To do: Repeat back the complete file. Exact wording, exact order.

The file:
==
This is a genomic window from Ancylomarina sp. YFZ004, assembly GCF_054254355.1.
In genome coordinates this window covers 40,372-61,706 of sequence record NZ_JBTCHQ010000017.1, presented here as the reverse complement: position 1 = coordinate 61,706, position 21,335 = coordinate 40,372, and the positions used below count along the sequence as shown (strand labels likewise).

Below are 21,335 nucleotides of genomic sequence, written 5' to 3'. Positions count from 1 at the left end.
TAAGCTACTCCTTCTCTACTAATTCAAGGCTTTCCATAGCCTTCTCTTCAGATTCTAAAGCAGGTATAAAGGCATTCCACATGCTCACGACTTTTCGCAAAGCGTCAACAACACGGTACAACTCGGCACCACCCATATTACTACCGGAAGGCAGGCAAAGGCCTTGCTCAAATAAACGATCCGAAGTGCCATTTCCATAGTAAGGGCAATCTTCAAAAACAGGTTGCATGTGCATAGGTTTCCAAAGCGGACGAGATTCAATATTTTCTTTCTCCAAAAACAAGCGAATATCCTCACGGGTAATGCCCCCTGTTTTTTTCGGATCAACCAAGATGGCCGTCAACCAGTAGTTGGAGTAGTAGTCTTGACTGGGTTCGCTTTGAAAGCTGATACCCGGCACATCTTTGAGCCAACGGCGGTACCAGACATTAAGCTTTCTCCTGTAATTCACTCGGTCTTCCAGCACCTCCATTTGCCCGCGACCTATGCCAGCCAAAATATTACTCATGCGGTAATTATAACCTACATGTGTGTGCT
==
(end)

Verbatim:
This is a genomic window from Ancylomarina sp. YFZ004, assembly GCF_054254355.1.
In genome coordinates this window covers 40,372-61,706 of sequence record NZ_JBTCHQ010000017.1, presented here as the reverse complement: position 1 = coordinate 61,706, position 21,335 = coordinate 40,372, and the positions used below count along the sequence as shown (strand labels likewise).

Below are 21,335 nucleotides of genomic sequence, written 5' to 3'. Positions count from 1 at the left end.
TAAGCTACTCCTTCTCTACTAATTCAAGGCTTTCCATAGCCTTCTCTTCAGATTCTAAAGCAGGTATAAAGGCATTCCACATGCTCACGACTTTTCGCAAAGCGTCAACAACACGGTACAACTCGGCACCACCCATATTACTACCGGAAGGCAGGCAAAGGCCTTGCTCAAATAAACGATCCGAAGTGCCATTTCCATAGTAAGGGCAATCTTCAAAAACAGGTTGCATGTGCATAGGTTTCCAAAGCGGACGAGATTCAATATTTTCTTTCTCCAAAAACAAGCGAATATCCTCACGGGTAATGCCCCCTGTTTTTTTCGGATCAACCAAGATGGCCGTCAACCAGTAGTTGGAGTAGTAGTCTTGACTGGGTTCGCTTTGAAAGCTGATACCCGGCACATCTTTGAGCCAACGGCGGTACCAGACATTAAGCTTTCTCCTGTAATTCACTCGGTCTTCCAGCACCTCCATTTGCCCGCGACCTATGCCAGCCAAAATATTACTCATGCGGTAATTATAACCTACATGTGTGTGCT